Police Stress Bicycle Safety, Theft Prevention Measures

$25 Fine for Riding Wheeled Vehicle in Infinite Corridor

Following an accident in the Infinite Corridor this fall, the issue of bicyclist and pedestrian safety has become one of the forefront concerns of the MIT Police.

At the beginning of the school year, an incident occurred in which someone exiting an office in the Infinite Corridor was struck by another person riding a razor scooter. The bruised victim filed a medical report.

Every year, the MIT Police receive complaints from people who are nearly hit by bicycles in hallways. “All it takes is someone to be hit by a bike while holding some sort of chemical,” said Sergeant Cheryl Vossmer of the MIT Police.

In 1993, MIT Police started issuing $25 fines to people riding bicycles, inline skates, skateboards, or scooters inside Institute buildings. “We ask that you just don’t do it,” said Vossmer. “Those vehicles are meant only for the outside.”

The police are also concerned with bicycle thefts. Six bicycle thefts were reported in the MIT bulletins in the past month alone. According to the MIT crime report, there were about two-hundred burglary cases in 2007.

“The number one issue of bicyclist safety is theft,” explained Vossmer. She added that cable bike-locks can be easily broken and are not theft-proof. “To securely protect a bike,” she explained, “its rear wheel and frame must be locked in place by a U-lock.”

Campus Police recommend that all students register their bicycles with MIT in order to help prevent theft. Bike registration can be completed online via the MIT Police website at

The MIT Police are also working to improve bicycle safety in construction zones on campus, said Vossmer. Areas of greatest concern are the new Vassar Street parking garage, the student center safe-ride stop, and the corners of street intersections.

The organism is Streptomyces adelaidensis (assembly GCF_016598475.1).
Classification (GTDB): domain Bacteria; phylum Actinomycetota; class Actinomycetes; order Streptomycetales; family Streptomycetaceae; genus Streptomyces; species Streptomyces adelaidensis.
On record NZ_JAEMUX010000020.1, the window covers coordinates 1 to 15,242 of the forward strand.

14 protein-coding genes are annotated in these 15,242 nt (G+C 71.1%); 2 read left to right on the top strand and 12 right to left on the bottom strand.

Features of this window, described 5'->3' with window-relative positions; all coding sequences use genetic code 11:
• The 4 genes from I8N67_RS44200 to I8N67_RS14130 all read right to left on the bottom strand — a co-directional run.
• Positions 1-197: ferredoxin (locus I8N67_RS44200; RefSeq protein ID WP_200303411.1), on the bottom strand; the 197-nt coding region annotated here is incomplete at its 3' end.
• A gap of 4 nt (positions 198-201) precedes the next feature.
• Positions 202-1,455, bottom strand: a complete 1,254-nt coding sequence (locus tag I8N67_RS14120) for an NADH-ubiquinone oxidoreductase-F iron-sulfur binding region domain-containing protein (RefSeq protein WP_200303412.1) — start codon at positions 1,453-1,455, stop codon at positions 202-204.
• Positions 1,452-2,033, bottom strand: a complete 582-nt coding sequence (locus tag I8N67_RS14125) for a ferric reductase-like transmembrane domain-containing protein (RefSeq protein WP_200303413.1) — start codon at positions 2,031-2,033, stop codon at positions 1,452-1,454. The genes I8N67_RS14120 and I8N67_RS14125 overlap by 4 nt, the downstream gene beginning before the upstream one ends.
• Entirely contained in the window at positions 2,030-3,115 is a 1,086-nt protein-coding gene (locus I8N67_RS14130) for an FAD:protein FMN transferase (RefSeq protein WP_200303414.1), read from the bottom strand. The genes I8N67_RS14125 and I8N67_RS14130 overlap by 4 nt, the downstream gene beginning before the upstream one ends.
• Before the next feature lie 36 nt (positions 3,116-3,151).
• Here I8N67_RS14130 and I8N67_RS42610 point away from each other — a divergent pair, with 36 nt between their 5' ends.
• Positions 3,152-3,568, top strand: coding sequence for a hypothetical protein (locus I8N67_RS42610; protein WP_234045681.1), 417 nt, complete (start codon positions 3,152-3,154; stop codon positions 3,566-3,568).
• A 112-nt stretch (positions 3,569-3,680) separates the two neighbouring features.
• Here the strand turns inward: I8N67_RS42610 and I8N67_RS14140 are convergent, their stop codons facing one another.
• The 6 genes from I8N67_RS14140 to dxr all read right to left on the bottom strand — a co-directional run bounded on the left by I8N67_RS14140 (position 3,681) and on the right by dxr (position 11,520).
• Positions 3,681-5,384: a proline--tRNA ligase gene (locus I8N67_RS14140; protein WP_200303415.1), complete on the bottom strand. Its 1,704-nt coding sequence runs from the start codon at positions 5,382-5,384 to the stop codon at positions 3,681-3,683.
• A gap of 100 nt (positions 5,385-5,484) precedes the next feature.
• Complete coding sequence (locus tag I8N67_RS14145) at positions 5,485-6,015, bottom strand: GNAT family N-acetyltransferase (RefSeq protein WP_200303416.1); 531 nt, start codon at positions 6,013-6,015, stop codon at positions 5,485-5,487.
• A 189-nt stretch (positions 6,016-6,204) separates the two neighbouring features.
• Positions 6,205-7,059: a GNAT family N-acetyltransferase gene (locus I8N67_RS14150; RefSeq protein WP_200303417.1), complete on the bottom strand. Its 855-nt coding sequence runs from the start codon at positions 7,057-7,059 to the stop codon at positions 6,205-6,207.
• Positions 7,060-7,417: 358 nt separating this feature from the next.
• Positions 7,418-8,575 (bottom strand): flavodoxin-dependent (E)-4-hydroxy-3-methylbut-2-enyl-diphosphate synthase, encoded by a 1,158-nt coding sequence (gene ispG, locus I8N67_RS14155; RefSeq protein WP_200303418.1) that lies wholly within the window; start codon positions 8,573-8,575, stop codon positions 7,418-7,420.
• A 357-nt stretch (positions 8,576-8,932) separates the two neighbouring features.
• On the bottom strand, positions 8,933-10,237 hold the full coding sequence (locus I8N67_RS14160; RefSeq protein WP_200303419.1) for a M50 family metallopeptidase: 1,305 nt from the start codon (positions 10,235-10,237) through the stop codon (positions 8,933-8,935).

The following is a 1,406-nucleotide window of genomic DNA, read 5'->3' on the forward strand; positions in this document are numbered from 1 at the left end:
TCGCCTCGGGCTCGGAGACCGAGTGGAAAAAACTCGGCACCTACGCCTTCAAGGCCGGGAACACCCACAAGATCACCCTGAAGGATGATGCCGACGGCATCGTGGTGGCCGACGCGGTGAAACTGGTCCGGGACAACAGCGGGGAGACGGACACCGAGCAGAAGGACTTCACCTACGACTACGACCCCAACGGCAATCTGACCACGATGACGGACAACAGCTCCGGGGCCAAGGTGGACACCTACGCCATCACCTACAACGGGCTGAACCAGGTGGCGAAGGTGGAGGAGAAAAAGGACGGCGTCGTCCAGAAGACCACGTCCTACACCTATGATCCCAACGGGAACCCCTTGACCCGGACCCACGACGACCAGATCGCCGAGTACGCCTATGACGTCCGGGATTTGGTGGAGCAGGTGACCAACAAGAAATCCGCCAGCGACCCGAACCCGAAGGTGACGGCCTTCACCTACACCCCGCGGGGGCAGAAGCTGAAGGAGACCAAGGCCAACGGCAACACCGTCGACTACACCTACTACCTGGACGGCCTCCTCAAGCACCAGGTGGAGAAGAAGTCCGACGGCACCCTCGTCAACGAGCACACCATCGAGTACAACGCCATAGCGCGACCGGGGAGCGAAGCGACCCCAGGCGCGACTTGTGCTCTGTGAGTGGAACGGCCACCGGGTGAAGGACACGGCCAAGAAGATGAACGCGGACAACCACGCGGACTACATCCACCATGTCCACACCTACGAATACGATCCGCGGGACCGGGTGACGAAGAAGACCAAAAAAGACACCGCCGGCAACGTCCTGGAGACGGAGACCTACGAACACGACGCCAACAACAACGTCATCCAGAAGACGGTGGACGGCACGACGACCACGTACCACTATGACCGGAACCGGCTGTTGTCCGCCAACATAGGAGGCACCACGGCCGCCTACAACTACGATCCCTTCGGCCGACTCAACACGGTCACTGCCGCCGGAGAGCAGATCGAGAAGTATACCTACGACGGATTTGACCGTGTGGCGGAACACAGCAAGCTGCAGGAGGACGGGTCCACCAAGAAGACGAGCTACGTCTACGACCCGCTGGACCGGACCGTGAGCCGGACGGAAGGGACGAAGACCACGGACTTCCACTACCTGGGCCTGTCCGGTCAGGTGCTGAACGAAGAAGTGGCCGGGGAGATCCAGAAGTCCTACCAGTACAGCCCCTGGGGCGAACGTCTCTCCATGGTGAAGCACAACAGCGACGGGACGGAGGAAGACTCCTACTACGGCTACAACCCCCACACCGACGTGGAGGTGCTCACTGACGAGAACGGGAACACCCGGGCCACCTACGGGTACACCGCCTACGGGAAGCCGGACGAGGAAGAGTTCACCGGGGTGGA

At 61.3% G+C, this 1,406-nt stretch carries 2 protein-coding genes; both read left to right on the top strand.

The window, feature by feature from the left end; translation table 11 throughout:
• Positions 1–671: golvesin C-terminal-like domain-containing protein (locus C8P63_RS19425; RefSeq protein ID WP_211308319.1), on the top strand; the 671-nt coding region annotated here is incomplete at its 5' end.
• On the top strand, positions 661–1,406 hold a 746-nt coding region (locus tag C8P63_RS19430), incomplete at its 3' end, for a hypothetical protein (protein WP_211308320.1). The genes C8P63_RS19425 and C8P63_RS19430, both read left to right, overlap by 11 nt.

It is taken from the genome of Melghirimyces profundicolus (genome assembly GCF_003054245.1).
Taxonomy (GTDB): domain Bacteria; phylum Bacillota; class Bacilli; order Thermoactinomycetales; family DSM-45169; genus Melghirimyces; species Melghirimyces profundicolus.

In order to make the campus safer for both cyclists and pedestrians, the MIT Police are working with the City of Cambridge which is also weighing in on the issue of bicycle safety. The city currently enforces several laws including the “be bright” law which requires all bikes to have a front white-light and rear red-reflector between dusk and dawn.

According to the city’s website, while only three percent of bicycle accidents occur at night, about half of all bicyclist accident deaths occur while riding at night without a bike light.

Bicycle parking is also restricted under Massachusetts Law. Bicycles are not allowed to be parked within Institute buildings, hallways, stairwells, or handicap zones, or attached to railings or fire hydrants; violators incur an initial fine of $25.

The law also restricts bicyclists from riding on certain sidewalks including those beside Massachusetts Avenue and Harvard Square. Instead, bikers are encouraged to use the bike lanes that line several major streets in Cambridge including Massachusetts Ave.